Your eye could someday house its own high-tech information center, tracking important changes and letting you know when it’s time to see an eye doctor.
University of Washington engineers have designed a low-power sensor that could be placed permanently in a person’s eye to track hard-to-measure changes in eye pressure. The sensor would be embedded with an artificial lens during cataract surgery and would detect pressure changes instantaneously, then transmit the data wirelessly using radio frequency waves.
The researchers recently publishedtheir results in the Journal of Micromechanics and Microengineering and filed patents on an initial prototype of the pressure-monitoring device.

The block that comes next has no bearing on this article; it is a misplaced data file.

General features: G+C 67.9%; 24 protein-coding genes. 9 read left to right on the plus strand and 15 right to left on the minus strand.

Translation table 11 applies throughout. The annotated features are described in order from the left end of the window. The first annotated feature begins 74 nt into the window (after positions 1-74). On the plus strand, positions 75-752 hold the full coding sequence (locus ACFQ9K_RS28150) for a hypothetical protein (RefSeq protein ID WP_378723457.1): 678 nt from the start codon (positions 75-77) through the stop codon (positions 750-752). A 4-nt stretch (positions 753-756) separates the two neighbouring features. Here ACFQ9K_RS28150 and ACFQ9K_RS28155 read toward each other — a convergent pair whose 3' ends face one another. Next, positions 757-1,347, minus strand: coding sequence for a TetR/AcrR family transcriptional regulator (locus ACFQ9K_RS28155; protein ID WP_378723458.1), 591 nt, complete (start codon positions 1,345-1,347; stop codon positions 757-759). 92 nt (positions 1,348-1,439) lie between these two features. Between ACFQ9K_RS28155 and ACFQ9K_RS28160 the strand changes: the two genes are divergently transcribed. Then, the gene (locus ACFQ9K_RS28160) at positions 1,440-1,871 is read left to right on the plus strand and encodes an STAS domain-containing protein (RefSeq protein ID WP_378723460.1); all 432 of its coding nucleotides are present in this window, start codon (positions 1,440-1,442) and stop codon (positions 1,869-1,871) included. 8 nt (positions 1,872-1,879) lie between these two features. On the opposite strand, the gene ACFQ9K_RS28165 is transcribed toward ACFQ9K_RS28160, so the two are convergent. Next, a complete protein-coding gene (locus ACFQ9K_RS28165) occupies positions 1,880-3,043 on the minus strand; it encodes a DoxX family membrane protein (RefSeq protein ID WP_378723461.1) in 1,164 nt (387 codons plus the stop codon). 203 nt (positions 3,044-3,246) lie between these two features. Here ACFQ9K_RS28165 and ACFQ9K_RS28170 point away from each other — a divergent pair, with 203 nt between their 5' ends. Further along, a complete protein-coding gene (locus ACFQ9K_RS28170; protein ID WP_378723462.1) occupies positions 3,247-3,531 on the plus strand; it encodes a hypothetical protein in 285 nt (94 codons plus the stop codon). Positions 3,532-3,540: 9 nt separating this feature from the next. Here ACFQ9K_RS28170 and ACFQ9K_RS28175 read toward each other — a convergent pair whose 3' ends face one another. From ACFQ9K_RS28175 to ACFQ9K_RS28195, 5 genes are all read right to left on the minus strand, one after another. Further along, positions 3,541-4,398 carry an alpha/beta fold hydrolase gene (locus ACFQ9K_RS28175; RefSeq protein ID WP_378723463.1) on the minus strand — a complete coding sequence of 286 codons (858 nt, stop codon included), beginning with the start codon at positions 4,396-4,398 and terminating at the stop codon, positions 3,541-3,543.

“No one has ever put electronics inside the lens of the eye, so this is a little more radical,” said Karl Böhringer, a UW professor of electrical engineering and of bioengineering. “We have shown this is possible in principle. If you can fit this sensor device into an intraocular lens implant during cataract surgery, it won’t require any further surgery for patients.”